Gentle Decline 2/24: Resolutions & Reports
May contain: positive news, the Gulf Stream, internet access, wildfires, or newsletter recommendations
Hello. It’s a new year, we’re four days in, and nothing seems to have exploded yet. But the year began with record high temperatures across Europe, and there were floods in California, so we’re still well on track for climate chaos. This issue is another of the bit-and-piece style, including: some positive things that are happening, the Gulf Stream, a reader question about internet access, wildfires in the Isles, and some newsletter recommendations.
If you’re interested in how Gentle Decline (and my other newsletter, Commonplace) are doing, there’s an annual report on Patreon, which is open to everyone to read.
(December’s cold snap was unusual; there were still leaves on the oaks even as they got a dusting of snow.)
[Gentle Decline is an occasional newsletter about climate crisis, and - more to the point - how to cope with it. All issues are free! You can support the newsletter via Patreon (where there’s often some further discussion about particular points), Ko-fi, or by buying some of the seriously classy merchandise, including the new Plant More Trees t-shirt.]
Some positive things: from Alex, there’s a steel plant in Sweden that’s not using fossil fuels and new records were set for clean power (I like that term) in the UK at the end of 2022. 80% of cars sold in Norway are now electric. New York Harbour is cleaner than it’s been in decades. These are all useful bits of progress, and I’m happy to see them.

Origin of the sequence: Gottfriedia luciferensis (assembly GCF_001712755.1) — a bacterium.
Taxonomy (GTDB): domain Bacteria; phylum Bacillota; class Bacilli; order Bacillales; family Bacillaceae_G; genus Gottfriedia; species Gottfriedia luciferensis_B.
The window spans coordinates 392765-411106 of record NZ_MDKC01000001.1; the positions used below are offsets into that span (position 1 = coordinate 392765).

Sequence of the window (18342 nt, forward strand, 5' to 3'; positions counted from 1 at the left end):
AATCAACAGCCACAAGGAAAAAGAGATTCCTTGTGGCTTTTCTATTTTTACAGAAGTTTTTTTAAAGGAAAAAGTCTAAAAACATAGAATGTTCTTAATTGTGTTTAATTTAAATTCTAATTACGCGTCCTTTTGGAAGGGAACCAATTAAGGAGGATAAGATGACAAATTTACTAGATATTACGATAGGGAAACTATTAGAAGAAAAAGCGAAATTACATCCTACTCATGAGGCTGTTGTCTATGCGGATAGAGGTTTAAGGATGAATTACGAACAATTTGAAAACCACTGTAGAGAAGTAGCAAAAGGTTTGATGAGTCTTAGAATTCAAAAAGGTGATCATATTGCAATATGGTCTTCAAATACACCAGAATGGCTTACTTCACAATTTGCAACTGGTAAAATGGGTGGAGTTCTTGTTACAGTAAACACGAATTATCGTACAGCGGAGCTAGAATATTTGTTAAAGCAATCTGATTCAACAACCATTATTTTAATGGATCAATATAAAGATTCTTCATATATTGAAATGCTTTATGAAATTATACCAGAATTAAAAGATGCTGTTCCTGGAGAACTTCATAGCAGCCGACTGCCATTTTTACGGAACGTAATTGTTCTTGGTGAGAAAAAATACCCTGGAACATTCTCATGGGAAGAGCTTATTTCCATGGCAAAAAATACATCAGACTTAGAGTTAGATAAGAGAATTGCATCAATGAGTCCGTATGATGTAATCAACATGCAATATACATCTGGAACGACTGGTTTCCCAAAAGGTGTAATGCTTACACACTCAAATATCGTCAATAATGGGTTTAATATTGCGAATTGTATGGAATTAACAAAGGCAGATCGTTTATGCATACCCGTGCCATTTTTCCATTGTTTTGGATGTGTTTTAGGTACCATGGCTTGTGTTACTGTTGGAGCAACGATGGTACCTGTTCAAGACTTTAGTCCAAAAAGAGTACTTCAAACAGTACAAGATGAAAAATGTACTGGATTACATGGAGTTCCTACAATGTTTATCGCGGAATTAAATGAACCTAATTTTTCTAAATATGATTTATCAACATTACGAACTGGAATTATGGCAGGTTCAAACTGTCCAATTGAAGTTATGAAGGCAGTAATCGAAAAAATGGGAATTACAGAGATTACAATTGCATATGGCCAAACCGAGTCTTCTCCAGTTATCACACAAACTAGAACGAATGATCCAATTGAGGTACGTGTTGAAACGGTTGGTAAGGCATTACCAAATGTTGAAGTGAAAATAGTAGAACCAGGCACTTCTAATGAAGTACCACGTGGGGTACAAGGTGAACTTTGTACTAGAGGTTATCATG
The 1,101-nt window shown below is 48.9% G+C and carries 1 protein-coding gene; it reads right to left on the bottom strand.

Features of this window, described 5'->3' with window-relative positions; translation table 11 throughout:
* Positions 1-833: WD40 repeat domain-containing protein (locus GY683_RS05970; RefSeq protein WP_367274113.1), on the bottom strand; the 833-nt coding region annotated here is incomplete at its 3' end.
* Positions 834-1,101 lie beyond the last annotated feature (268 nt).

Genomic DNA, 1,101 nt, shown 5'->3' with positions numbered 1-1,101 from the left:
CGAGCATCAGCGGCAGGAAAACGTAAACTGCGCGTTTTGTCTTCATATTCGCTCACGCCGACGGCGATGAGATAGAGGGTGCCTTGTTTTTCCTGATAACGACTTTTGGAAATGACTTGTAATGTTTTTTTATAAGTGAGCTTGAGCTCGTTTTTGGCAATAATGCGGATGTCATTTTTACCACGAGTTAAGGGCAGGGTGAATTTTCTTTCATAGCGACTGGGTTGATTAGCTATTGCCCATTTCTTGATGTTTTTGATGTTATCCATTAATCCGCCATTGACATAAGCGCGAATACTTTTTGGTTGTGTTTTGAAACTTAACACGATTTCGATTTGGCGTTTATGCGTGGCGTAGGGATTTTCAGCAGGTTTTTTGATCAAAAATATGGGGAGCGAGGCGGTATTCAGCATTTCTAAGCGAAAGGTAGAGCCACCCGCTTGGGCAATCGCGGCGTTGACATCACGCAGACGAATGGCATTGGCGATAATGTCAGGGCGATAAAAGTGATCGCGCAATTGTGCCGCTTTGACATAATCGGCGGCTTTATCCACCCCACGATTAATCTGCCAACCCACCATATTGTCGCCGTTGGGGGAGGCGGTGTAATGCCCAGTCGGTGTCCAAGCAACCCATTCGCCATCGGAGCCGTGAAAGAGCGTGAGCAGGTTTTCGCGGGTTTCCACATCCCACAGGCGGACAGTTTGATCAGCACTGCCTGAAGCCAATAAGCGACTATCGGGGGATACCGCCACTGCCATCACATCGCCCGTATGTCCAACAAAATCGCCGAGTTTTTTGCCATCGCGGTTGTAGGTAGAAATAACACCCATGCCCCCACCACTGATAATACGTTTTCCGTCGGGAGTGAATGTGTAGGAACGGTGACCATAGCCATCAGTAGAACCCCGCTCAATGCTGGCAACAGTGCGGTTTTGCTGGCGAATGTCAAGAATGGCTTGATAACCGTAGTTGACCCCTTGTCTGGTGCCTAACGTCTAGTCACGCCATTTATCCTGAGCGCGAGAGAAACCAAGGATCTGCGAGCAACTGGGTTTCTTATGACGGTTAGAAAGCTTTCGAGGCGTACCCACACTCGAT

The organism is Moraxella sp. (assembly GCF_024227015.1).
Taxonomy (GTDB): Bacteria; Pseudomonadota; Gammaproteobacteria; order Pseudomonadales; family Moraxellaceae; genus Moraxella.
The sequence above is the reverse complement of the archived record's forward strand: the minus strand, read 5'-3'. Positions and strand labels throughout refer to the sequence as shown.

Honestly, I’d like to write - and read! - more about these things, but that’s not where the work needs to be done. If I were a believer in medieval humour theory, I would describe myself as phlegmatic, and part of that is because I have a strong tendency to accept things as they are, and get on with the next thing. But in aid of making this newsletter somewhat less doom-and-gloom, I’m going to try to include a few success stories in each issue, as above. If something comes to your attention, hit reply and let me know.
Someone asked me during the year if the Gulf Stream was still slowing down. At the time, the best I could say was that I hadn’t checked in a while, but it didn’t seem like the kind of thing that would just stop. I’ve since gone and done some looking around (here’s an article that outlines the whole problem with the Gulf Stream, and here’s some writing I’ve done about it before in Issue 1/23). The basic gist is that yes, it’s continuing to slow down. It’s hard to say when that’s going to become critical, beyond “not yet”, but some of the increased strength of hurricanes in the North Atlantic is due to there being more warm water in the tropics, because the currents aren’t carrying as much of it north as they used to. I reckon anyone who has faced down a hurricane in the last few years feels that it’s already critical. It’s also hard to pin down how sudden that change will be, but the measurements available seem to indicate it’s not very far out.
We just don’t, as far as I can tell, have a good scale for the speed of that change. When the time on the graph is labelled “ka BP” (thousand years before the present), it’s difficult to tell whether the change happened over 1, 10, or 50 years. My guess - and this is a guess, back only by some very simple reasoning - is that it will actually be pretty quick. The Gulf Stream (or whatever label you give the current system) is pretty much the only thing rendering Western Europe warmer than other places at its latitude - Dublin sits at 55.35°N, which is not very far south of Moscow, at 55.75°. For comparison, Minneapolis (fairly notoriously chilly in winter) is at 44.98°. Once it’s no longer carrying warm air and water north, I think we’ll have about 2-3 years before we’re experiencing far colder winters, and - due to the warm water staying in the tropics and providing more energy - worse storms. But when that will happen is not clear to anyone - it could be within a decade, or it might not happen for a century.